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Internet studies is an interdisciplinary field studying the social, psychological, pedagogical, political, technical, cultural, artistic, and other dimensions of the Internet and associated information and communication technologies. While studies of the Internet are now widespread across academic disciplines, there is a growing collaboration among these investigations. In recent years, Internet studies have become institutionalized as courses of study at several institutions of higher learning. Cognates are found in departments of a number of other names, including departments of "Internet and Society", "virtual society", "digital culture", "new media" or "convergent media", various "iSchools", or programs like "Media in Transition" at MIT. On the research side, Internet studies intersects with studies of cyberculture, human–computer interaction, and science and technology studies.
The topic of social issues relating to Internet has become notable since the rise of the World Wide Web, which can be observed from the fact that journals and newspapers run many stories on topics such as cyberlove, cyberhate, Web 2.0, cybercrime, cyberpolitics, Internet economy, etc. As most of the scientific monographs that have considered Internet and society in their book titles are social theoretical in nature, internet and society can be considered as a primarily social theoretical research approach of Internet studies.[original research?]
Topics of study
In recent years, Internet studies have become institutionalized as courses of study at several institutions of higher learning, including the University of Oxford, Harvard University, London School of Economics, Curtin University of Technology, Brandeis University, Endicott College, Hebrew University of Jerusalem, Appalachian State University and the University of Minnesota.
Disciplines that contribute to Internet studies include:
- Computer-mediated communication: such as the role of e-mail, social media, MMORPGs, online chat, blogs, and text messaging in communication processes.
- Digital rights: including privacy, free speech, intellectual property, and digital rights management.
- Digital Labour and the "Gig Economy"
- Internet architecture: including the fundamental programming and architecture of the Internet, such as TCP/IP, HTML, CSS, CGI, CFML, DOM, JS, PHP, XML.
- Internet culture: including the emergence of Internet slang, Cyberculture and digital music.
- Internet security: such as the structure and propagation of viruses, malware, and software exploits, as well as methods of protection, including antivirus programs and firewalls.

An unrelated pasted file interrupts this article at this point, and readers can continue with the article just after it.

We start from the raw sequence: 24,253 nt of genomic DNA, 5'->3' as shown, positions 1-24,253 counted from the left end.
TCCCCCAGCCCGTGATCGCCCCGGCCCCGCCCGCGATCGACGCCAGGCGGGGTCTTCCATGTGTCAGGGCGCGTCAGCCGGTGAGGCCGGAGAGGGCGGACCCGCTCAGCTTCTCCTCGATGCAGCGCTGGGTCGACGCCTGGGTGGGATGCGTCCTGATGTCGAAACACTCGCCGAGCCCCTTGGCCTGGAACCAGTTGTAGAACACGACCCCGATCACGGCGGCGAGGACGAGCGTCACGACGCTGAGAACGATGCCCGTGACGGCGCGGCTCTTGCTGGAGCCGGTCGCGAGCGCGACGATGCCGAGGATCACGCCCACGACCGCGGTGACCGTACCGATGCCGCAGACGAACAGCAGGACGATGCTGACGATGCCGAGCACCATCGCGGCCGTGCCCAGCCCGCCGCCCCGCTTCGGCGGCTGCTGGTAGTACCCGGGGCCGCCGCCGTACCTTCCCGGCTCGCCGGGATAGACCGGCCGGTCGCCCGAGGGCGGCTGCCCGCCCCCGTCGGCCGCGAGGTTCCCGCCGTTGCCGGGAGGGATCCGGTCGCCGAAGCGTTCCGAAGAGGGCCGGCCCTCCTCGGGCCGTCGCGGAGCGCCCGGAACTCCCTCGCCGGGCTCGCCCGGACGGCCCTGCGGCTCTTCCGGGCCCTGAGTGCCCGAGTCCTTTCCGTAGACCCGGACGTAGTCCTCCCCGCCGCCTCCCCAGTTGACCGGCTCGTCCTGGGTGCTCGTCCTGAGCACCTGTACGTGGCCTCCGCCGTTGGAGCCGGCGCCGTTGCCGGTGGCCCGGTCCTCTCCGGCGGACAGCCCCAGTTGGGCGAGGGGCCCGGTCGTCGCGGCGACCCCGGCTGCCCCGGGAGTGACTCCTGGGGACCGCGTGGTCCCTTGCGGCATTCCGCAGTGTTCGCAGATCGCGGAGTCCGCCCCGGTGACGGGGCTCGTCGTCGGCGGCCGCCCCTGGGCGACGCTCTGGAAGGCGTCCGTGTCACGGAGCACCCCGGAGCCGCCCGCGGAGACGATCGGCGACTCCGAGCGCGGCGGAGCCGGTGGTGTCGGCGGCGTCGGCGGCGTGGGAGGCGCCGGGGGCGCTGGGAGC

- Online communities: including Internet forums, blogs, and MMORPGs.
- Open source software: focusing on the ability of Internet users to collaborate to modify, develop, and improve pieces of software which are freely available to the public without charge.
- Sociology of the Internet: including the social implications of the Internet, new social networks, online societies (virtual communities), identity practices and social interaction on the Internet.
- Science and Technology Studies: how and why we have the digital technologies we have, and how social shapes their development.
A number of academic journals are central to communicating research in the field, including Bad Subjects, Convergence: The Journal of Research into New media Technologies, Ctheory, Cyber Psychology + Behaviour, Computers in Human Behavior, First Monday, Information, Communication, and Society, The Information Society, Journal of Computer-Mediated Communication, M/C, New Media & Society, tripleC: Journal for a Global Sustainable Information Society, Fibreculture Journal, and TeknoKultura, but research relating to internet studies appears in a diverse range of venues and disciplines.
Key foundational work, that developed in to Internet Studies, is found in studies of the Information Society and the Network Society by scholars such as Manuel Castells, Mark Poster, Frank Webster, etc. Other important authors are Sherry Turkle and Robert Kraut for their socio-psychological contributions; Abbate and Patrice Flichy for their socio-historical research; Barry Wellman and Caroline Haythornwaite for their social network approaches; Ronald E. Rice for his information science contributions; David Lyon and Philip Agre for their privacy and surveillance writings; Lawrence Lessig, Andrew Chadwick, Jonathan Zittrain for their study of law and politics; and Robin Williams, Robin Mansell and Steve Woolgar for their contributions about innovation.